It would mean alignment between the north and south for customs, VAT, energy, regulations for the protection of the environment and laws governing agriculture and fisheries. Northern Ireland would also have to adhere to EU rules on State Aid and would be under the jurisdiction of the European Court of Justice in those aforementioned areas.

But all of this is the last resort scenario – what has been labelled Option C.

Oh yeah, I keep hearing about Options A, B and C; unicorns and illusions. What’s the story with them?

The Joint Report, as agreed by the UK and the EU in December, outlined three options for Ireland/Northern Ireland. The details were contained in Paragraph 49 which reads as follows:

The United Kingdom remains committed to protecting North-South cooperation and to its guarantee of avoiding a hard border. Any future arrangements must be compatible with these overarching requirements. The United Kingdom’s intention is to achieve these objectives through the overall EU-UK relationship. Should this not be possible, the United Kingdom will propose specific solutions to address the unique circumstances of the island of Ireland. In the absence of agreed solutions, the United Kingdom will maintain full alignment with those rules of the Internal Market and the Customs Union which, now or in the future, support North-South cooperation, the all-island economy and the protection of the 1998 Agreement.

So Option A is that the UK and EU will find a way to avoid a hard border and protect North-South cooperation when they decide on what their future relationship will look like. In short, this would mean a very soft Brexit where the customs union remains in play for the UK.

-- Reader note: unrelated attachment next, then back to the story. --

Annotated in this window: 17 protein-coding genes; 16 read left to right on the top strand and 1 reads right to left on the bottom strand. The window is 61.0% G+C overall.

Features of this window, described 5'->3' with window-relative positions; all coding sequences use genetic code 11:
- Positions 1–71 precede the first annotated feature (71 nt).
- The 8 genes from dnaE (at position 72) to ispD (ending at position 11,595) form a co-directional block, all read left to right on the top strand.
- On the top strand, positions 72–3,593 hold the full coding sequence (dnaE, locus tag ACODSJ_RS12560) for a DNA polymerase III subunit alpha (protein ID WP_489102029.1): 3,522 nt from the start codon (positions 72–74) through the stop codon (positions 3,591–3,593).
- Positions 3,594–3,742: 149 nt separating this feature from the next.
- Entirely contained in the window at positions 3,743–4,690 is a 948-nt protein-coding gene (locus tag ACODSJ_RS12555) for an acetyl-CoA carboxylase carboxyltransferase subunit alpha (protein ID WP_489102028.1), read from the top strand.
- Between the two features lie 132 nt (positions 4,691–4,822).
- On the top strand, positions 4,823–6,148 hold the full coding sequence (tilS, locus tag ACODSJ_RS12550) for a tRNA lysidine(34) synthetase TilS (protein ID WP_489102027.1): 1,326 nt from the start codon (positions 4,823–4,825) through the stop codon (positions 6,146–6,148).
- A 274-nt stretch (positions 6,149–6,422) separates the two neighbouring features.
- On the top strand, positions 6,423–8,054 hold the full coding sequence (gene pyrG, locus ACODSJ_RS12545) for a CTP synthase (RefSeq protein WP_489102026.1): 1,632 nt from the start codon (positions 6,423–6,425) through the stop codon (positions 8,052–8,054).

This cannot even be discussed until Britain actually leaves in March next year. It is also looking less likely as hardline Brexiteers in May’s government insist they are leaving both the single market and the customs union, while for its part, the EU says the UK cannot cherry pick what parts of the Union it wants to keep. Hence, unicorns and illusions.

Option B then looks to the UK to “propose specific solutions to address the unique circumstances of the island of Ireland”. Barnier today said he looks forward to seeing these proposals. No viable ones (see Boris Johnson’s London borough comparison) have been forthcoming as yet. Hence, unicorns and illusions.

So then, Option C.

This was the only one included in this document but the Commission insists all three “remain on the table” but with the following caveat:

Given that two of the three options can only be made operational in the context of discussions on the future relationship, a Protocol has been included setting out, in legal terms, how the third option may be operationalised. This option means that the United Kingdom maintains full alignment with those rules of the Internal Market and the Customs Union which, now or in the future, support North-South cooperation, the all-island economy and the protection of the 1998 Agreement.

If another solution is found, it would supersede this protocol. Barnier did say today that he would prefer Option A, as did Ireland’s Foreign Affairs Minister Simon Coveney.

Under these proposals, where would the border be? 

Probably unsurprisingly, it’s not clear.

Asked by journalists today, Barnier said he would not refer to a border in the Irish Sea but conceded there would be checks at ports and airports.

May, however, said that this deal would, if implemented, create “a customs and regulatory border down the Irish Sea”.

Barnier was accused of – but denied – meddling in the constitutional affairs of the UK.

Is any of this binding?

Absolutely not and May has said today that she – or any other Prime Minister – would not sign up to it as is.

Speaking during Prime Minister’s Questions (PMQs), she said she will be “crystal clear” to the EU that she opposes the proposal, adding that it threatens the constitutional integrity of the UK.